Dutch National Police Cancellation Digs Deeper Hole for MD

Is the Dutch national police's cancellation of a contract for seven MD902s the final nail in MD Helicopters' coffin?

The Netherlands interior minister on March 1 canceled the National Police Services Agency's contract for the helicopters after concluding that the contractor, Helifly N.V., was not in a position to deliver two of the aircraft to the Dutch National Police (KLPD) by that date, as required by an amended contract. Minister Johan Remkes, who oversees the agency, also said he had significant doubts that Helifly and MD Helicopters could support any helicopters that were delivered and put into service. The government said it reclaimed its advance payment on the contract and maintained that Helifly forfeited a 10-million-euro payment because of its failure to deliver per the contract. The Netherlands is soliciting proposals from other manufacturers for replacement aircraft. The agency carries out national and specialist police duties and protects the Dutch royal family and other VIPs.


MD invested heavily in developing the aircraft to the Dutch specifications. The cancellation likely will aggravate problems for the cash-strapped company.

The manufacturer's prospects seemed to improve in early February, when Boeing provided it with a multimillion-dollar infusion of cash. Part of a teaming agreement for an entry in the U.S. Army's Armed Reconnaissance Helicopter (ARH) competition, the money was intended in part to ensure that MD was a viable participant in the bidding. (The other entrant is Bell Helicopter Textron with a heavily modified Bell 407.)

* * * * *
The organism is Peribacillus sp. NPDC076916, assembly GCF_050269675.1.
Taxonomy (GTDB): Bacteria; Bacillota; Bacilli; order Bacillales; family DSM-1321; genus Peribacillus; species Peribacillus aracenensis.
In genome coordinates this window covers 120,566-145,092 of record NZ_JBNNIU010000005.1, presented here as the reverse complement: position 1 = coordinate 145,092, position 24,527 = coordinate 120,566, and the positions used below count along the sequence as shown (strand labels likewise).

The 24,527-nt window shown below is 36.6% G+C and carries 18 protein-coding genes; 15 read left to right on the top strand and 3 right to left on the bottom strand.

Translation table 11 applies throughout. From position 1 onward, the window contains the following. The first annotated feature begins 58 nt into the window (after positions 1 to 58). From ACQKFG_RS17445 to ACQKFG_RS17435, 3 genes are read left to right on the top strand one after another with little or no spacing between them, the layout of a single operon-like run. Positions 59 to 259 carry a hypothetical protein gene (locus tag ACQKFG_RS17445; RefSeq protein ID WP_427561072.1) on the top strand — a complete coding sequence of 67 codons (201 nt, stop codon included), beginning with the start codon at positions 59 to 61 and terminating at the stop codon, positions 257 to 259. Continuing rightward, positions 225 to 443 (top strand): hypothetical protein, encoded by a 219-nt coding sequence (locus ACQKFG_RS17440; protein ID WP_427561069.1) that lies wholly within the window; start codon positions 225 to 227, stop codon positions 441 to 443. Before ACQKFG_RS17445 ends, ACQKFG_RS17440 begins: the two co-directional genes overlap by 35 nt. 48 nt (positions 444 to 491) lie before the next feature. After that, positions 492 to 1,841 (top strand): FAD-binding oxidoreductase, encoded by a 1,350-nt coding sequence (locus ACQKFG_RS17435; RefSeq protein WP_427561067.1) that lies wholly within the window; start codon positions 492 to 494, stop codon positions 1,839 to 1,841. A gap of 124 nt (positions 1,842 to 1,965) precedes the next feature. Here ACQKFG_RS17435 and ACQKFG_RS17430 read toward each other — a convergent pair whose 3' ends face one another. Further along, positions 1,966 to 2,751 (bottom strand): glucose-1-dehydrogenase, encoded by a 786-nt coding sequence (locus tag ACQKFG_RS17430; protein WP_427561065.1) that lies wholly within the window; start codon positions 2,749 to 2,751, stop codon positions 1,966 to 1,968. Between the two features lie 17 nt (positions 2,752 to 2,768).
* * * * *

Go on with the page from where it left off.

Winning that competition would have MD providing 368 airframes based on the AH-6 Little Bird. The Army has said it will pick a winner in June. The question is whether MD can last that long.

Under the teaming agreement, Boeing would act as prime contractor and integrator, while MD would provide a version of its MD530F/AH-6 Mission Enhanced Little Bird airframe. It is reasonable to assume Boeing provided for production of the airframe should it win the contract and MD folds.

According to MD's CEO, Henk Schaeken, the agreement puts no restrictions on use of the cash Boeing put into the company. He said the money will help the Mesa, Ariz. company pay down a lot of debt and improve product support. The inability to get spare parts to customers has been a major problem for the company. "Product support has been the biggest problem we've had for a long time, but the cash we have now will allow us" to get spares to customers.